Beach Boy Wilson wins Grammy, says no new reunion
LOS ANGELES – Beach Boy founder Brian Wilson won a Grammy on Sunday, but said the iconic 60s band would probably not get back together, after last year’s 50th anniversary reunion.
“I doubt it, no, I don’t think so,” the frail-looking veteran star told reporters backstage, after winning the Grammy for best historical album for “The Smile Sessions” from 2011.
The 70-year-old, who has long suffered with health problems, looked extremely weak as he was helped on stage during the Grammys pre-show to receive the Grammy for 2011 album “The Smile Sessions.”
He had to sit down during the backstage interview, and did so again in a corridor between media appearances. A Grammys source told reporters that he had recently had back surgery.
The legendary California surf band reunited to sing “Good Vibrations” at last year’s Grammys show, the first time they had played together live for over two decades.
The band, famous for their close vocal harmonies, was formed in 1961 by the three Wilson brothers, their cousin Love and friend Jardine, while Johnston and Marks joined later. Dennis and Carl Wilson have since passed away.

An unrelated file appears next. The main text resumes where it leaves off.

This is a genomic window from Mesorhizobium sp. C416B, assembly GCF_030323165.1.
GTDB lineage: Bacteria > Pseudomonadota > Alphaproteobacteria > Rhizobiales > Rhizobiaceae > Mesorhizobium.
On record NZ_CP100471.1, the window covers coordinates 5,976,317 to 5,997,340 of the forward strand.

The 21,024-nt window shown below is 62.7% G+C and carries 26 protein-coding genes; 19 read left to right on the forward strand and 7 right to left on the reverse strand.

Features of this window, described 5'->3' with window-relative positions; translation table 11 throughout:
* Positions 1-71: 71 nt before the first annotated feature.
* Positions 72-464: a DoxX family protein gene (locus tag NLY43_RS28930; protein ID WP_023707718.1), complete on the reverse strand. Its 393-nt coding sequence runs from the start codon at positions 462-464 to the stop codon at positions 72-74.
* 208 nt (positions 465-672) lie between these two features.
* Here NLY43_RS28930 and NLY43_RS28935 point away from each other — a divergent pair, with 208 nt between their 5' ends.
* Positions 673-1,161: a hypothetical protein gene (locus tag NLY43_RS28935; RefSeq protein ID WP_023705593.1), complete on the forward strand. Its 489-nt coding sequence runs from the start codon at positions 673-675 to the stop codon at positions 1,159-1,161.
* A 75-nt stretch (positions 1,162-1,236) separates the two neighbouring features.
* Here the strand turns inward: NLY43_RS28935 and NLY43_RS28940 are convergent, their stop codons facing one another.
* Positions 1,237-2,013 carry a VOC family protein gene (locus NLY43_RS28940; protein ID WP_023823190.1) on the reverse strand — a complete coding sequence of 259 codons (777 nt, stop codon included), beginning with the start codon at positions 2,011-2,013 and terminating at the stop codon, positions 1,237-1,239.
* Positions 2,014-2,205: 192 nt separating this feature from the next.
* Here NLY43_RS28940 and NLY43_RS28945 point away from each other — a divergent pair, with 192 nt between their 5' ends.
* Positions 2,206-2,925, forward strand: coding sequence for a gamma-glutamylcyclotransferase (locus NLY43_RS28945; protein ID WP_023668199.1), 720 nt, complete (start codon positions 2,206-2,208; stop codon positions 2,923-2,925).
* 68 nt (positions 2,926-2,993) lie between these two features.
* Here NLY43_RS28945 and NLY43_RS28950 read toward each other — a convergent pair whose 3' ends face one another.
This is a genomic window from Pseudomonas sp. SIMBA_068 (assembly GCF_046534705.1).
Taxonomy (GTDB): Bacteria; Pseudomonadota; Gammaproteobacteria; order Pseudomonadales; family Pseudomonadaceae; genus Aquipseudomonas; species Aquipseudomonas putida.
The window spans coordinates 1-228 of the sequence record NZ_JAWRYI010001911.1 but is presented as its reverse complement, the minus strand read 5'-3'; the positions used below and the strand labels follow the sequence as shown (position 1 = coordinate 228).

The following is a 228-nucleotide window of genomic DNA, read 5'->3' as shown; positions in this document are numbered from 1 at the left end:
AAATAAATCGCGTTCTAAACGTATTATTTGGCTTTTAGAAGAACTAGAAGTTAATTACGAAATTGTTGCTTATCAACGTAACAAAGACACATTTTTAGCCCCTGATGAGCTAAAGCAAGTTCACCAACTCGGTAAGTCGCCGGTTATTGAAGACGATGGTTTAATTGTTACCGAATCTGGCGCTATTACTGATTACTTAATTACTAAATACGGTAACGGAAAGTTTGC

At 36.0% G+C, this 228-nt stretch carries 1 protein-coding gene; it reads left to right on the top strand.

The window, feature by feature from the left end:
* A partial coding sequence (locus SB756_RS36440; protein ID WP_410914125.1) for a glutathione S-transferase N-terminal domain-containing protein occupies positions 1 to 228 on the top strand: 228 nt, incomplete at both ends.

Their 1966 album “Pet Sounds” is widely seen as one of the most influential rock records of all time, and their other hits include “Wouldn’t It Be Nice?” “Barbara Ann,” “California Girls” and “God Only Knows.”
But while making increasingly pioneering music, the band – wracked by drug-taking and musical differences – ever regained the peak of their 1960s heyday, while money wrangles also exacerbated their divisions.
Wilson said Sunday’s Grammy was a “great honor,” adding: “I feel great, I really do.”
Asked what the inspiration was for the Beach Boys’ original sound, he said: “California girls,” prompting laughter in the press room, which unusually applauded him as he left.
Get Inquirer updates while on the go, add us on these apps:
Disclaimer: The comments uploaded on this site do not necessarily represent or reflect the views of management and owner of INQUIRER.net. We reserve the right to exclude comments that we deem to be inconsistent with our editorial standards.
To subscribe to the Philippine Daily Inquirer newspaper in the Philippines, call +63 2 896-6000 for Metro Manila and Metro Cebu or email your subscription request here.
Factual errors? Contact the Philippine Daily Inquirer's day desk. Believe this article violates journalistic ethics? Contact the Inquirer's Reader's Advocate. Or write The Readers' Advocate:
c/o Philippine Daily Inquirer Chino Roces Avenue corner Yague and Mascardo Streets, Makati City,Metro Manila, Philippines Or fax nos. +63 2 8974793 to 94